Today, we watch the largest armies in the world half-heartedly give women a toe-hold in their ranks. So it was a surprise to many that women formed a third of the fighting force of the Tigers. It was often remarked, in jest, that the biggest recruiter of women for the Tigers was the Indian Peace Keeping Forces, a rapist army whose reign of terror drove women to take up arms.
Growing up, my friends and I looked up to the female Tamil Tigers with admiration, and in their courage and militancy we found the conviction to be strong ourselves. It was a borrowed courage that is difficult to explain. We still lived in a Tamil society where girls were expected to conform to the four quintessential feminine qualities of accham maddam naanam payirppu (fear, ignorance, modesty, shrinking delicacy): we had parental curfews from four in the afternoon and a chaperone wherever we went; no boyfriends, no girlfriends, no short skirts, no jeans. My parents added other layers of oppressive regimenting: no television, no playing loud games outside, no visits to the cinema, no glossy weekly magazines. Across the Palk Strait, where the states of Tamil Nadu and Tamil Eelam were separated by only twenty miles of ocean, young girls like me were carrying AK47s and killing the enemy, and here I was, cowering under the bed in fear of my father waiting with a belt in his hand because a boy in my class had dared to phone me at home. It became easier to forget our own restrictions if we could identify with these warriors who appeared to us like living legends, so real and near, yet somehow distant and mythical, too. It became easier to bear our situation when armed with the knowledge that in a place not far away, Tamil girls just shot the fuck out of anyone who snatched their rights. It was thrilling to lust after the smoking-hot Che Guevara in his beret and his stubble; equally thrilling to lust after these incredibly brave women.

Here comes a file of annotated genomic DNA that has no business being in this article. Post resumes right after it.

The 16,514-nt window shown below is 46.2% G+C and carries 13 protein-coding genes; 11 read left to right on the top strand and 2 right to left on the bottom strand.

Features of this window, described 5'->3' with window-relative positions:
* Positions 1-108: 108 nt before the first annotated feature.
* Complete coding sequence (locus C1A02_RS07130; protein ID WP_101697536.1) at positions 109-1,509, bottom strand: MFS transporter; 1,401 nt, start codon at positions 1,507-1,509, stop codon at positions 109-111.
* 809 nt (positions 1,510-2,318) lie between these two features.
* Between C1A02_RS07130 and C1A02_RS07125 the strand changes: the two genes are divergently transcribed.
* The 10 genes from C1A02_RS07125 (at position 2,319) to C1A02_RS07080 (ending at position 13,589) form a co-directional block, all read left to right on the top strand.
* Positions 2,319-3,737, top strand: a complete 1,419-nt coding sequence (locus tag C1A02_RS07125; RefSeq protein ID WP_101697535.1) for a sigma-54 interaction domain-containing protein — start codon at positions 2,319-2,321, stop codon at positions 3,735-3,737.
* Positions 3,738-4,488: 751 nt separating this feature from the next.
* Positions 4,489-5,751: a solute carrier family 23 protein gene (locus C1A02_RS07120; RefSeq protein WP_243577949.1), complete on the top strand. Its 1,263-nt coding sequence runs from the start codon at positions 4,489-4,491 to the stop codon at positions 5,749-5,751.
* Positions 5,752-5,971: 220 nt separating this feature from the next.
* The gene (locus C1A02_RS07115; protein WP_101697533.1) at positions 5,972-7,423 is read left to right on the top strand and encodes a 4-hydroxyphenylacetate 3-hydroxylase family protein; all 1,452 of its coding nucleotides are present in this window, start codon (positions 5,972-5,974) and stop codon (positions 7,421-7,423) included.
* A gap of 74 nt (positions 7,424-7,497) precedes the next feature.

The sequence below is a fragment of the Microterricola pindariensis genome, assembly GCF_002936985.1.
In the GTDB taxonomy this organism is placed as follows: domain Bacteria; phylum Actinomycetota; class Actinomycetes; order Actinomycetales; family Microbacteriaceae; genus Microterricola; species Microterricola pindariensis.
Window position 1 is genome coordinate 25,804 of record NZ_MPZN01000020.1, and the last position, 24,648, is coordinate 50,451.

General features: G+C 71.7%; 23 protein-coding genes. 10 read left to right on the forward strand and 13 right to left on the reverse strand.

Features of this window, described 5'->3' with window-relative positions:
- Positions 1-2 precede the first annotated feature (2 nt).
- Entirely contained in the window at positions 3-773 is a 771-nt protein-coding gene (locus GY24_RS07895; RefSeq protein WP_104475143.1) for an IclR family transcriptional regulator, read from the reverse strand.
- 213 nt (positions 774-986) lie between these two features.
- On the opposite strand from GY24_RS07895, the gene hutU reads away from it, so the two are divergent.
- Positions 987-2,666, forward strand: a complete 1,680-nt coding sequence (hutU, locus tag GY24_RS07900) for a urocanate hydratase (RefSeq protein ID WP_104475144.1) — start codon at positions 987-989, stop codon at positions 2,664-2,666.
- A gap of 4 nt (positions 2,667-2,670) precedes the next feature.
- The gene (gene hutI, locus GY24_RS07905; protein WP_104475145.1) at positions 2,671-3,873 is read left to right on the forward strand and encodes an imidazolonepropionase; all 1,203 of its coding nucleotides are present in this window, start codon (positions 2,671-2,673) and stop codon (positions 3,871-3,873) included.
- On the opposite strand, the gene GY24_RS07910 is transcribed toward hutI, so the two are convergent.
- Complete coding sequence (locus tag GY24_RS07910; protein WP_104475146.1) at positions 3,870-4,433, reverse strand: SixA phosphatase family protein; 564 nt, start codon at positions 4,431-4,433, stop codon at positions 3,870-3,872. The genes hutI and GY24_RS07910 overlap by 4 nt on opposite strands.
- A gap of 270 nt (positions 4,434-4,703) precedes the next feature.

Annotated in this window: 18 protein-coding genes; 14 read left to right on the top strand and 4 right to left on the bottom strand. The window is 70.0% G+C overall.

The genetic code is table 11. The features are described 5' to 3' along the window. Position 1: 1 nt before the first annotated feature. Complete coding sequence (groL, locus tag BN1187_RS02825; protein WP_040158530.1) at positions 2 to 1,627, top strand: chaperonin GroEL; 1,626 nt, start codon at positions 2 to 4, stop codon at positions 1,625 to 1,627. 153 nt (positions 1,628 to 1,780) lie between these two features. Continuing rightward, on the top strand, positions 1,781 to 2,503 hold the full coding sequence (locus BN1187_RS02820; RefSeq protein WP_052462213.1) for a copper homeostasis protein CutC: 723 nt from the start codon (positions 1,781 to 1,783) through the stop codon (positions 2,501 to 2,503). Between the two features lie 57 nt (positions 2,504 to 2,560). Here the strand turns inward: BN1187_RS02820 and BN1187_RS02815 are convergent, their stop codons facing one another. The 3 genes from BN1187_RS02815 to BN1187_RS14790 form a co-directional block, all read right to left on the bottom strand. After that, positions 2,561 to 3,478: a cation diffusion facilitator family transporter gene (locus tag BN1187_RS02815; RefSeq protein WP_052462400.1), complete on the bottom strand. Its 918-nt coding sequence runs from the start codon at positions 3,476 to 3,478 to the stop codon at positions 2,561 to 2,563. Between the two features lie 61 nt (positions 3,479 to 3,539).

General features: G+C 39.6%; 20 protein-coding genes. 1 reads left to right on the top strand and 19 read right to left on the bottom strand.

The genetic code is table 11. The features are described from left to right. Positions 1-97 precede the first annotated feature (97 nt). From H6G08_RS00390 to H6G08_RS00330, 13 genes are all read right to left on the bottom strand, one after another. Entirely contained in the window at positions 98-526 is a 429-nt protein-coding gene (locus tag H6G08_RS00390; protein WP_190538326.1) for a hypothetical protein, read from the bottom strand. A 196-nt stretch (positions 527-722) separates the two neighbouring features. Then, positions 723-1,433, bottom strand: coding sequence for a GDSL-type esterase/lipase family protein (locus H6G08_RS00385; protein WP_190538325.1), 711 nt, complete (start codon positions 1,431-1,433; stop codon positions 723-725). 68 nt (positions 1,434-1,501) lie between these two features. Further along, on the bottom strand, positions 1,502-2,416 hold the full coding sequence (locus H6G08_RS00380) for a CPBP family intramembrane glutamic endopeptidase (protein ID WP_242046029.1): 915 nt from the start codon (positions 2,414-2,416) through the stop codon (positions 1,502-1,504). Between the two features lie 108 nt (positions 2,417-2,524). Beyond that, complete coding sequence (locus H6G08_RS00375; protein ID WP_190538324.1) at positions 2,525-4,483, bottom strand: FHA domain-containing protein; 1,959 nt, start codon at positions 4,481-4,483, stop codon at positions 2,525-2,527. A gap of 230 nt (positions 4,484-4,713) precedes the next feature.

I spent most of my childhood and early teenage years waiting for the liberation they were bringing to their land, and by extension, to Tamil girls like me. I wasn’t the only young, impressionable person out there. Parents were naming their daughters after the fighters (Malathi – the first female martyr in the Tigers, who died in battle fighting the IPKF in 1987, only twenty years old; Vanathi – a poet-fighter who died in the First Battle of Elephant Pass in 1991). It was acknowledged, even among the Tigers, that women were better in armed struggle because they were sharp-shooters. ‘Their concentration is unwavering, they only go for the bulls-eye,’ Vaiko, a senior Tamil politician who had visited the Tigers, said on a stage in Chennai.
To me, their prowess undid the humiliating years when my parents were constantly asked by total strangers, ‘Two girls? Both of them! Why don’t you try for a boy? Never too late, you know!’
Girls were fucking better with guns.
This is an extract from the full essay, published in The White Review No. 28.